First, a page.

The more experience you have in R, MATLAB, in general the less variables you'll have in your workspace. There are good reasons for this that as beginners we try to make up for by sometimes clever means, but they catch up to us eventually.
Suppose you measure temperature and vapor pressure of water one day. And on another day you add some sugar to water and measure temperature and vapor pressure. When I was just getting started with R or MATLAB, my analysis script may have looked like this:
temp_water <- read.table( ... )
vp_water <- read.table( ... )
temp_sugar <- read.table( ... )
vp_sugar <- read.table( ... )
As the number of experimental conditions increases, I'll end up making more and more variables (or maybe different variables in different scripts). Worse, if I try to plot something, I'll end up doing a bunch of copy-paste to plot it for every condition, changing the variables each time. By this kind of logic, and by refusing to write common procedures into functions (a topic for later), version 1 of the code I used to plot the figures of our initial worm paper submission turned into such a deep morass that I had to rewrite it nearly from scratch when the revisions came.
The "clever" beginner, myself and members of my old lab included, would try to get around the copy-pasting by exploiting functions in R and MATLAB that let you execute commands in strings. This is where the dreaded eval function and its close relative assign, come in. Unless you are developing an R package to submit to CRAN and know your way around namespace hierarchies, you are probably headed down the wrong road. There are much less ugly ways to accomplish what you are trying to do.
Instead, you can organize your data the way you would if you were making a database. Principle 3 of Dr. Wickham's paper on 'tidy data' suggests that:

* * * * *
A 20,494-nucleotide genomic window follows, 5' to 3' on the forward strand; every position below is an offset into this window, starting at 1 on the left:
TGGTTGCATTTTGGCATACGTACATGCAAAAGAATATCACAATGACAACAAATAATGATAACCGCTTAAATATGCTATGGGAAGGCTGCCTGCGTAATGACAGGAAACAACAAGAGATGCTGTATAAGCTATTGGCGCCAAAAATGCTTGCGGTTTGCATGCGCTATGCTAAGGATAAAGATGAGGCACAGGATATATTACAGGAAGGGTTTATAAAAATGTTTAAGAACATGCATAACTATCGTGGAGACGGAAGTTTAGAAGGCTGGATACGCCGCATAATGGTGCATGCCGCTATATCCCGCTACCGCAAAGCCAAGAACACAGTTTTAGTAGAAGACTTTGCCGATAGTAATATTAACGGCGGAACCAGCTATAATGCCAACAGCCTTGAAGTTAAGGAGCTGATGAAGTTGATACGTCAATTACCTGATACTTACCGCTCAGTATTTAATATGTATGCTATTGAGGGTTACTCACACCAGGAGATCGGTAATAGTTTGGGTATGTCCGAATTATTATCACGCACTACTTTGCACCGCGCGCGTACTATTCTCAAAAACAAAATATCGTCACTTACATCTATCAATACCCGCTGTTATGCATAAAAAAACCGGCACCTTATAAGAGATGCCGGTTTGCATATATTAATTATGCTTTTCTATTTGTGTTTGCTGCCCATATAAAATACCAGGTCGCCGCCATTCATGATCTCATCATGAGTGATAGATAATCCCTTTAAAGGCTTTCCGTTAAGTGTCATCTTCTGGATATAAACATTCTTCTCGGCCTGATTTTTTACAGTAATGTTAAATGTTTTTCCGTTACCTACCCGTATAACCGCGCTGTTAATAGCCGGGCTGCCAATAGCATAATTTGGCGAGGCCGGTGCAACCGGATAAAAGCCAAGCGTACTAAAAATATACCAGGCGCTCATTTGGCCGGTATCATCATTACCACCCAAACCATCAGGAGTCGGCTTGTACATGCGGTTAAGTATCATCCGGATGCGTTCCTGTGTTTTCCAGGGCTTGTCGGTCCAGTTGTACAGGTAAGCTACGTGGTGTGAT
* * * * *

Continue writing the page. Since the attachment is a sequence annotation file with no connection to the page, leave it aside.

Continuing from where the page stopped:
3. Each table (or file) stores information about one observational type.
Go one further, and store *all* information of that one observational type (that one type of experiment) in a single table. In our fake vapor pressure example, we'd just have one variable:
> vp_temp =
T vp sugar_frac
.. .. 0
.. .. 0
.. .. ..
.. .. 0.1
.. .. 0.1
R is very good at helping you then take out the parts of this data that you are interested in for any particular plot or analysis. Tools like plyr and ggplot2 work like magic with data that looks like this. This form of data is also good for merging with other tables that contain data from other kinds of experiments (maybe heat capacity against temperature?).
To make this kind of master data table, follow this two step procedure:
1) Maintain a master index of all your vapor pressure - temperature experiments as a .csv file (you could even keep it on google docs). Every row is an experimental run. The table has columns for everything you think is relevant about the experiment, the so-called metadata, like the date, the experiment conditions. Most importantly, there are columns for the location and name of the file that contains that run's raw data.
2) Have a script read the master index file and use the table to read all your data files and add informative columns (like the sugar fraction). In R you can read each file into a list and then do.call(rbind, the list) or melt the list to get the full data table. Then merge with the master index table to attach the metadata columns.
Since 1 is a good idea no matter how you analyze data, may as well tack on 2 and get rid of that mess of variables in your workspace.